Ridiculous red-baiting, intellectually on the Coulter—not the Buckley—plane.

THE ENEMY AT HOME

THE CULTURAL LEFT AND ITS RESPONSIBILITY FOR 9/11

“In order to crush the Islamic radicals abroad, we must defeat the enemy at home.”

Wasn’t it Jerry Falwell who proclaimed that the gays and lefties were responsible for the terrorist events of 9/11, God having vented righteous wrath against the decadent? Rightist ideologue-for-hire D’Souza (Letters to a Young Conservative, 2002, etc.), a denizen of the ivory-tower Hoover Institution, picks up where Falwell left off, and though he takes pains to distance himself from the Falwellian message, as did so many other Republicans in public, he unswervingly voices the master’s themes. The “cultural left” is responsible for fostering decadence—after all, doesn’t it protect pornography under the disguise of free speech and get all worked up about naked abuses of imperial power? Decadent liberal culture “angers and repulses traditional societies” such as might be found in Saudi Arabia and Dallas. By questioning the Bush administration, which has America’s best interests at heart, the lefties are egging on bin Laden and company, which amounts to treason. D’Souza helpfully provides an enemies list, numbering such figures as Nancy Pelosi and Bill Moyers and of course Michael Moore, who are of course more dangerous than anything al-Qaeda might field. But to get to that list, the careful reader will have waded through a curious defense of Wahhabism (it’s just Islamic conservatism), witnessed D’Souza’s brave scolding of the Bush administration (it’s bad to try to democratize the Middle East, since the unwashed might well vote for Osama and Saddam), seen that Planned Parenthood is the source of much evil in the modern world inasmuch as it scorns “efforts to teach sexual modesty and ‘abstinence’ to young people” and understood that the Islamists are just upset by America’s “missionary paganism” as part of the liberals’ plot to undermine God. “We know who the domestic insurgents are,” D’Souza warns, trying to sound ominous, “and we know who is sheltering and supporting them.” Yes, indeed. Hillary, meet Hussein, whose collective fault it all is. As for the rest of the liberals, well, chadors and hellfire await.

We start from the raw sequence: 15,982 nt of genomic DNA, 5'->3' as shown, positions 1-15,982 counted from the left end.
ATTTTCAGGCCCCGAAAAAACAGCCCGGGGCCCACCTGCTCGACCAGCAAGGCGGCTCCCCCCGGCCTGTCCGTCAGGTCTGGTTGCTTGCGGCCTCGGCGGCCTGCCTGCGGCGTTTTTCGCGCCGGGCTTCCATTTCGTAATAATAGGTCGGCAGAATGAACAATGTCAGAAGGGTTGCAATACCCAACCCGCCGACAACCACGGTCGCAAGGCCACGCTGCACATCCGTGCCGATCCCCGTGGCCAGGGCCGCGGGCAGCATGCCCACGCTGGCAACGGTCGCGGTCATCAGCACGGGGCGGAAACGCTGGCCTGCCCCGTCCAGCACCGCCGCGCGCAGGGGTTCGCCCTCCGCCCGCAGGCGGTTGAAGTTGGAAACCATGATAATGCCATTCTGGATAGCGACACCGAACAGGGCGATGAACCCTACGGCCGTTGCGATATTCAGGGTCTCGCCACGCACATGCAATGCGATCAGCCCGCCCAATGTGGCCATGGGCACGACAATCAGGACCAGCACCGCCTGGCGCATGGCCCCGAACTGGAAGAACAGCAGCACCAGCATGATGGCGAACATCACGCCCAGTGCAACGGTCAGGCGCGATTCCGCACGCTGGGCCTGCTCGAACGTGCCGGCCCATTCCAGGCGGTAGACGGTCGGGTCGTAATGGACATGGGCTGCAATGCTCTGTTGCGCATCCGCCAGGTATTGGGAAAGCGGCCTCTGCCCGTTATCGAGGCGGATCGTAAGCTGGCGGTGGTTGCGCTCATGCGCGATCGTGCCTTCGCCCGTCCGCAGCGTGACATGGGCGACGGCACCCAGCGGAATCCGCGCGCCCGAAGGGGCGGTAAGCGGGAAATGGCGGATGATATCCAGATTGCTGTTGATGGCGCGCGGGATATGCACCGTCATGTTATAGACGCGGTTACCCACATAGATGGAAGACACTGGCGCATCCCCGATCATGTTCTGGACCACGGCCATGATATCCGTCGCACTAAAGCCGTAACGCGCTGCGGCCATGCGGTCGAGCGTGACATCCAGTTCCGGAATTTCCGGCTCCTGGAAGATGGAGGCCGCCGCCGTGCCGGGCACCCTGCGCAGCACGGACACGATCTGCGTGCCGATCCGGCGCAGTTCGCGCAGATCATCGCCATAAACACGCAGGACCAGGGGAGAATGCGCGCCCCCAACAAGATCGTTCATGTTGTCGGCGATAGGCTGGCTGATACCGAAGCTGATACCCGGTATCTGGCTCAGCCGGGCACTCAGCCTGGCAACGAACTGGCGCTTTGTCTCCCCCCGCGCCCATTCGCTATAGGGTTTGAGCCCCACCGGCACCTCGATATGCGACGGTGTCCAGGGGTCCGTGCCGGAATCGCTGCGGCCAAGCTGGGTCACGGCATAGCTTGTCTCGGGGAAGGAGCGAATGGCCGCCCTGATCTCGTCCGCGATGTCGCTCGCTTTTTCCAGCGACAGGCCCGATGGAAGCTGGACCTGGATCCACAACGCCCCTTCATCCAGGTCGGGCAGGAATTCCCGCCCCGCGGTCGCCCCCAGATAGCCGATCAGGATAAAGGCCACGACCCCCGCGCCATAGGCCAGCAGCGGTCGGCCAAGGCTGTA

Ridiculous red-baiting, intellectually on the Coulter—not the Buckley—plane.

Pub Date: Jan. 16, 2007

ISBN: 0-385-51012-8

Page Count: 304

Publisher: Doubleday

Review Posted Online: May 20, 2010

Kirkus Reviews Issue: Oct. 15, 2006

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A moving meditation on mortality by a gifted writer whose dual perspectives of physician and patient provide a singular...

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WHEN BREATH BECOMES AIR

A neurosurgeon with a passion for literature tragically finds his perfect subject after his diagnosis of terminal lung cancer.